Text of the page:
I’ve returned from a whirlwind of a weekend in Texas with a handful of kid lit industry professionals. (And ate some amazing handmade puffy tortillas drizzled with warm butter and honey. These are not them.)
Texans know how to put on a conference. I took a few notes and pictures to share with you.
Author/ illustrator Dan Yaccarino opened the conference. He has published over 50 books for children including the new The Fantastic Undersea Life of Jacques Cousteau and is responsible for creating TV shows Oswald and The Backyardigans. He spoke on the importance of saying YES to challenges and of asking questions in order to grow. In short, he was a total delight and should consider motivational speaking. J
Jen Rofe of Andrea Brown Literary Agency has a soft spot for middle grade stories and “adorkable” characters. (Neversink – which I’m giving away on Friday! – and A Diamond in the Desert are by her clients). She encouraged us to ask “So what?” of our characters and their actions. Why should we care? Does that plot point matter to the story and why? Her power point presentation included examples from literature (Hunger Games) and film (Dirty Dancing). The lift, anyone?
Heather Alexander, an editor with Dial Books for Young Readers, reminded us that we are selling our work and to consider what makes our manuscript unique and fresh. We should examine our manuscript’s selling points, what makes it stand out from others like it. Ms. Alexander read an upcoming picture book, Dragons Love Tacos, and helped us create a sales handle for it. She also used an analogy of the Millennium Falcon to drive her point home. You’ll have to hear her talk to find out why. 😉
Kathleen Ortiz, subrights director with Nancy Coffey Literary, covered author websites and whether or not you need one. She recommended acquiring a domain name in YourName.com, saying if you do nothing else pre-published, at least secure your name. I had to slip out for the majority of her talk for my manuscript critique with freelance editor Sarah Cloots.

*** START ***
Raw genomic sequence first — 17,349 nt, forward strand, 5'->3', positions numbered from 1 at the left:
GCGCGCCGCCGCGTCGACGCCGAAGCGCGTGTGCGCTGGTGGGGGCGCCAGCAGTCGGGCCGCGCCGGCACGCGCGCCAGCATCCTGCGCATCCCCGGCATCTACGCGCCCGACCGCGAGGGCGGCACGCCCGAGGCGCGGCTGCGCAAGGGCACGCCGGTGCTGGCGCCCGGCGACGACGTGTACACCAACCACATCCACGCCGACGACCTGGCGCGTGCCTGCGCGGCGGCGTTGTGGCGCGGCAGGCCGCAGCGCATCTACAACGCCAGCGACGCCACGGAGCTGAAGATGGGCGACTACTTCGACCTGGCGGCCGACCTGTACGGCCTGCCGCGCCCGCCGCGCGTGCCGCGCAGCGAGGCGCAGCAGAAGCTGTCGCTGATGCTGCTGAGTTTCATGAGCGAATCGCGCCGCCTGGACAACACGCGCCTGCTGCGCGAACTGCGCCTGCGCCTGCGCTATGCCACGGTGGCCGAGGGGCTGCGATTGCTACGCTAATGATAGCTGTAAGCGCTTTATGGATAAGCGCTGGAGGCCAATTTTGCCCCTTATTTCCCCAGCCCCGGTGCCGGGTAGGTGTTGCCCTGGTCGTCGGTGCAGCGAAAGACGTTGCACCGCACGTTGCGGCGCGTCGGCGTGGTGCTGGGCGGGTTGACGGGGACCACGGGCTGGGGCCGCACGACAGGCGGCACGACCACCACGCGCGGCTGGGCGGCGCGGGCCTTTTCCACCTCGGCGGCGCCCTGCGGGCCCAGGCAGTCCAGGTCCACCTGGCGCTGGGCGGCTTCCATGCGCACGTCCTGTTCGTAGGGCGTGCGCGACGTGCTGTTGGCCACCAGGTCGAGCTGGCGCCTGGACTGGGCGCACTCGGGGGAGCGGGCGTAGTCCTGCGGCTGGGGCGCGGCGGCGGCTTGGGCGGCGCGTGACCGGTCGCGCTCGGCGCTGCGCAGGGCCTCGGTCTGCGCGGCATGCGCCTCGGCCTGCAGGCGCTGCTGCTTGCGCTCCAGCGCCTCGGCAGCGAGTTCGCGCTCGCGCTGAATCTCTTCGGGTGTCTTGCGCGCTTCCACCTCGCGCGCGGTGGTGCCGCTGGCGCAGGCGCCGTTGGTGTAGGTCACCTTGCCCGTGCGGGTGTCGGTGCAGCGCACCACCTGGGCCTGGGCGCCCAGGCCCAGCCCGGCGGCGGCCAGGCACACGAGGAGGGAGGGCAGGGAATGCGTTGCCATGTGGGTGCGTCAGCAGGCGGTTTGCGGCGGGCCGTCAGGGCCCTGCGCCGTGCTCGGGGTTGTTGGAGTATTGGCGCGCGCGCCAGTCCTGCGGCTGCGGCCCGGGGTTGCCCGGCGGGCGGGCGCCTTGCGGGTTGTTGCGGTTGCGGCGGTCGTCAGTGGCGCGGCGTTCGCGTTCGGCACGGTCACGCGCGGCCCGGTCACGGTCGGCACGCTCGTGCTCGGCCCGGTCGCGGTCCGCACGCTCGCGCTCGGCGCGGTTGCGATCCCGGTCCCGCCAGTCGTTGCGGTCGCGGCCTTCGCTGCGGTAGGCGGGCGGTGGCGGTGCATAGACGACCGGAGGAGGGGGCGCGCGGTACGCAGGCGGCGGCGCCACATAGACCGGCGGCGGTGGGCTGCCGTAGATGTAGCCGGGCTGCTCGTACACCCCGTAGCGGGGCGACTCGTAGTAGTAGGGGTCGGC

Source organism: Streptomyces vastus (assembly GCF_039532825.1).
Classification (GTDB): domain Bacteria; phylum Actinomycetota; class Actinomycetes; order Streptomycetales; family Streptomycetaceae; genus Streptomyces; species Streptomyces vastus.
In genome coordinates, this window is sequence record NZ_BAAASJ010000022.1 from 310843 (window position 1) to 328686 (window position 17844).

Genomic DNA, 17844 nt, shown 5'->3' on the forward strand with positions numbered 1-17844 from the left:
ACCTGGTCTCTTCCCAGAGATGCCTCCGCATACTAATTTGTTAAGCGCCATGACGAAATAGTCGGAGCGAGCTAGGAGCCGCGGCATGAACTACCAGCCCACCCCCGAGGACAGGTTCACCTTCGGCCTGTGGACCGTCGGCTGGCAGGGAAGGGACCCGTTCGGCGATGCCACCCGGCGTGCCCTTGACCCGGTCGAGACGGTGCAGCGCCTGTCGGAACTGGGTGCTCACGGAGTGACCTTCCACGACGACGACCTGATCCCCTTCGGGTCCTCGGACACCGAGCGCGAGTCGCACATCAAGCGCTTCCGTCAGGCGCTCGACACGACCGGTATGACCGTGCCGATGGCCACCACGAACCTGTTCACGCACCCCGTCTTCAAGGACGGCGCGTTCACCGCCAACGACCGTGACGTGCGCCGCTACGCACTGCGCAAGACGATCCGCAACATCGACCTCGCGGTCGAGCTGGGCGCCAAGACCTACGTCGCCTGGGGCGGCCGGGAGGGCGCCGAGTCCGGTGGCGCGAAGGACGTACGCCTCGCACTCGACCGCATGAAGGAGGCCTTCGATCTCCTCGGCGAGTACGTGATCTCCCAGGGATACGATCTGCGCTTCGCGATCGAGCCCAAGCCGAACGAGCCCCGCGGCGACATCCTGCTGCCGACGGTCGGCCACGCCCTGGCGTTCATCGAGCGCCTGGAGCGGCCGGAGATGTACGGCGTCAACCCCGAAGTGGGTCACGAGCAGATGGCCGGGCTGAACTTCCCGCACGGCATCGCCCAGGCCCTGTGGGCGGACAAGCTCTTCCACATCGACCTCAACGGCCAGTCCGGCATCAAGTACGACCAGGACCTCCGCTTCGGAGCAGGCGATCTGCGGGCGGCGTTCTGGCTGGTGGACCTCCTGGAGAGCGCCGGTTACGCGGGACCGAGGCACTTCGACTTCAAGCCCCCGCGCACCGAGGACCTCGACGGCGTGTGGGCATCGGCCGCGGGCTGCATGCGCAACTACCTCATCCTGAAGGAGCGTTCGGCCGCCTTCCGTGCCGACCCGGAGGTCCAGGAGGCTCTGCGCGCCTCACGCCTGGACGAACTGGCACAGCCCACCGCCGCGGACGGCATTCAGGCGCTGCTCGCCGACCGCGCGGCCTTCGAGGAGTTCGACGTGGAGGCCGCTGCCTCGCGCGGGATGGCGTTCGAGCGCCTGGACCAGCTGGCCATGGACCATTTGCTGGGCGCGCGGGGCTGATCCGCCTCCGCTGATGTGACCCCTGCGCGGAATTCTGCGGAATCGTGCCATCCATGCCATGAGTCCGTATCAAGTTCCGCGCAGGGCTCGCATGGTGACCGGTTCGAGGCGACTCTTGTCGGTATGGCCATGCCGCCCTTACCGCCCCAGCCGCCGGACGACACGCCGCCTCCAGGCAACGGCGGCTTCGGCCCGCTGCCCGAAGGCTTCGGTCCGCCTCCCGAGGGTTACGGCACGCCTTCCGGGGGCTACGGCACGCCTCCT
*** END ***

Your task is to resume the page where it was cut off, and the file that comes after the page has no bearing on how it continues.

We learned about the ins and outs of jacket design from Charlesbridge art director Susan Sherman. It was fascinating to see how reversing an image, or adding a border, affects cover design and alters the book’s target audience. (ex: Vinnie and Abraham)
Jenne Abramowitz, editor with Scholastic (trade paperback Ghost Buddy etc.), wowed us all with her presentation on chapter books. She said if you want to write for this audience, be prepared to produce a manuscript every 3-6 months and keep the plot linear. Children in this age range (7-10 years) have moved on from easy readers and are discovering fiction. We don’t want to confuse them with complicated subplots and flashbacks.
Connie Hsu of Little Brown Books for Young Readers enjoys editing hilarious or dark humored picture books or middle grade novels, and young adult books that lend themselves to illustration. She focuses on acquiring novelty projects, such as the very cool Kaleidoscope. Ms. Hsu, energetic and fun, gave us a fantastic talk on diversity in literature.
Here’s a picture of me and Mandy taken at the end of the (long) day. Behind us is author Lynne Kelly, whose debut novel Chained releases May 8th, a story of a Indian boy who befriends an elephant. I, for one, cannot wait. And I’m still regretting my choice of dangling earrings below.
Happy Wednesday and lots of Xoxo.